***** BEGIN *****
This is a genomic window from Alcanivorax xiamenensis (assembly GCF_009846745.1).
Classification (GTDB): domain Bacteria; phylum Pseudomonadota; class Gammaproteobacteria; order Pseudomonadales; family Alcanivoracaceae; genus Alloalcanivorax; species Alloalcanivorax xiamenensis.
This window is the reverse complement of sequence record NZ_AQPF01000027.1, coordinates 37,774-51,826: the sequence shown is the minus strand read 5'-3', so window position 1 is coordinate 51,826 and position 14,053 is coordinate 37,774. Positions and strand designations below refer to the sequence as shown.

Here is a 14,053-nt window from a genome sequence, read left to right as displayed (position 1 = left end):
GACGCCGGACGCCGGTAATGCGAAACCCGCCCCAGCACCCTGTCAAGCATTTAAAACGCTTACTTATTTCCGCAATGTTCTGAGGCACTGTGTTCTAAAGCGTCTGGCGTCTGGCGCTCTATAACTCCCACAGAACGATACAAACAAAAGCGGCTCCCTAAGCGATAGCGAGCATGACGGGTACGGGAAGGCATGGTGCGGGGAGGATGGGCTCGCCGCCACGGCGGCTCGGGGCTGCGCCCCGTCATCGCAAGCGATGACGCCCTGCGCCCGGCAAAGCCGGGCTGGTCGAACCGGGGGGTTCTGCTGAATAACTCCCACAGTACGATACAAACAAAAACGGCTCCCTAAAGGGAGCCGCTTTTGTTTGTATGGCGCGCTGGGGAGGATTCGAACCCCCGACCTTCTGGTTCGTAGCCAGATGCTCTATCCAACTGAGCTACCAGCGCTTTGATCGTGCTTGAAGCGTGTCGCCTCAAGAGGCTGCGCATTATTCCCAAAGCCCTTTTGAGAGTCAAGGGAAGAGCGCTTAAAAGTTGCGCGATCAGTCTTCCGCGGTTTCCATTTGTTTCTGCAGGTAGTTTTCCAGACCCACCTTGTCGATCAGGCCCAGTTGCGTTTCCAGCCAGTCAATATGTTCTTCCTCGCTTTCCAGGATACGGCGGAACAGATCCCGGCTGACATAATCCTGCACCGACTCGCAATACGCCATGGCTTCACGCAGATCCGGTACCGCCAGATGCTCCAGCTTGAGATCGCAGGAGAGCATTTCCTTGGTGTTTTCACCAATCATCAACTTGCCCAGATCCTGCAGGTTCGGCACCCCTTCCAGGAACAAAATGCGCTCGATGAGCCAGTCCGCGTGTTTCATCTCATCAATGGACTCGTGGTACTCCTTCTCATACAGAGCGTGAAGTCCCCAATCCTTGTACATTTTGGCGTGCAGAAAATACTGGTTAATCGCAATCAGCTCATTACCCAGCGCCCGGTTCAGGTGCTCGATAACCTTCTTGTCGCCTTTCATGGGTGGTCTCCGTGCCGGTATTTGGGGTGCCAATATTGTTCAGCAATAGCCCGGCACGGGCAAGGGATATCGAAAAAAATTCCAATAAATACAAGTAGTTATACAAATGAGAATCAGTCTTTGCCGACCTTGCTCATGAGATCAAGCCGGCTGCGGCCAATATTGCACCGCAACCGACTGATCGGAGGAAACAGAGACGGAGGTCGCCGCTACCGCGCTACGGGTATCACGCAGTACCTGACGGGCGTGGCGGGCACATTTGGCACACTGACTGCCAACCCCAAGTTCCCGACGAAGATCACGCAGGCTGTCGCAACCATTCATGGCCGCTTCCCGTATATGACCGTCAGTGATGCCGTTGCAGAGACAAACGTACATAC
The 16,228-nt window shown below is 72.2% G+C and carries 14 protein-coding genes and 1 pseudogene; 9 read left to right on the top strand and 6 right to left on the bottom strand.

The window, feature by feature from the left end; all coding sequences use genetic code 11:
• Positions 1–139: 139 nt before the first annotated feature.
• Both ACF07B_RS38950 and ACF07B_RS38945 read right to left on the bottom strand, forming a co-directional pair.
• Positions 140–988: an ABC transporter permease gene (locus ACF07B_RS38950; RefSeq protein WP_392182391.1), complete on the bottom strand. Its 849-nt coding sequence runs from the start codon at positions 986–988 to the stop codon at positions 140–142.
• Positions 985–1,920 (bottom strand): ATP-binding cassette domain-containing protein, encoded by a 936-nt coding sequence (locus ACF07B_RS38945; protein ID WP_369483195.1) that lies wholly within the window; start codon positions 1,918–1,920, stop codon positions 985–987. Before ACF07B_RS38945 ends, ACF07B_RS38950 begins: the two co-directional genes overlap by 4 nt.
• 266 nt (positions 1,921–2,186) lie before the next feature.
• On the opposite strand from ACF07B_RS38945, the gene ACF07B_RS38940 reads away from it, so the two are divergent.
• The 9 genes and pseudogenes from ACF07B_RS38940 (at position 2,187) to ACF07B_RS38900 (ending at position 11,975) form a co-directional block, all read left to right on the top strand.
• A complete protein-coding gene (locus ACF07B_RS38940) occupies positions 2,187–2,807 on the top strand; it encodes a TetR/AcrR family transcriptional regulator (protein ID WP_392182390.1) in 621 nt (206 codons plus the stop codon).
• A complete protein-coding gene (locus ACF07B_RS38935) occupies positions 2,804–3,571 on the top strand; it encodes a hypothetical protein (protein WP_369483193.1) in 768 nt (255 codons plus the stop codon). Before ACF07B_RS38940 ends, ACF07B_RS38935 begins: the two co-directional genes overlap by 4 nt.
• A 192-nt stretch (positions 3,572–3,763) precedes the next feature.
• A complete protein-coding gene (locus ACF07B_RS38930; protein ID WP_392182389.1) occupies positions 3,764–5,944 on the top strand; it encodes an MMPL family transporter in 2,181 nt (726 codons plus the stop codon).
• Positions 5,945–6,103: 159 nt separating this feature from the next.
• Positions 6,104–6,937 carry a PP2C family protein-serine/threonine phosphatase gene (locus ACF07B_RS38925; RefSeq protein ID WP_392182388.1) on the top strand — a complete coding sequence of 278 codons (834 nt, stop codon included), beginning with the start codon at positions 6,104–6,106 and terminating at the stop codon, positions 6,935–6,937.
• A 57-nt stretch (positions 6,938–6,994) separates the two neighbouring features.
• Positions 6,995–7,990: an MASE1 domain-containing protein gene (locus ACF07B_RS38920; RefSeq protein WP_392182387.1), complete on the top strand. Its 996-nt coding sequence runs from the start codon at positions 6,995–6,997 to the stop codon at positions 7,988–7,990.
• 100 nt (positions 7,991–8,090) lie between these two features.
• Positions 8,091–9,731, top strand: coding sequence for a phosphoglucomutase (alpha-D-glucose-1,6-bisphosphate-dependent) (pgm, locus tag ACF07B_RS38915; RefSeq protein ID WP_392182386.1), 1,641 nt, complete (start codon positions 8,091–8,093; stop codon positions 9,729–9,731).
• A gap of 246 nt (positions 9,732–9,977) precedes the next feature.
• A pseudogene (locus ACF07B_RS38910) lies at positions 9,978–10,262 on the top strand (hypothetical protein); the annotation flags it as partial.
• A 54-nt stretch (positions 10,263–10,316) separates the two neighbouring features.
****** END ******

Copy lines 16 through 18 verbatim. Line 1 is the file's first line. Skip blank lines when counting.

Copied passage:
• A complete protein-coding gene (locus ACF07B_RS38935) occupies positions 2,804–3,571 on the top strand; it encodes a hypothetical protein (protein WP_369483193.1) in 768 nt (255 codons plus the stop codon). Before ACF07B_RS38940 ends, ACF07B_RS38935 begins: the two co-directional genes overlap by 4 nt.
• A 192-nt stretch (positions 3,572–3,763) precedes the next feature.
• A complete protein-coding gene (locus ACF07B_RS38930; protein ID WP_392182389.1) occupies positions 3,764–5,944 on the top strand; it encodes an MMPL family transporter in 2,181 nt (726 codons plus the stop codon).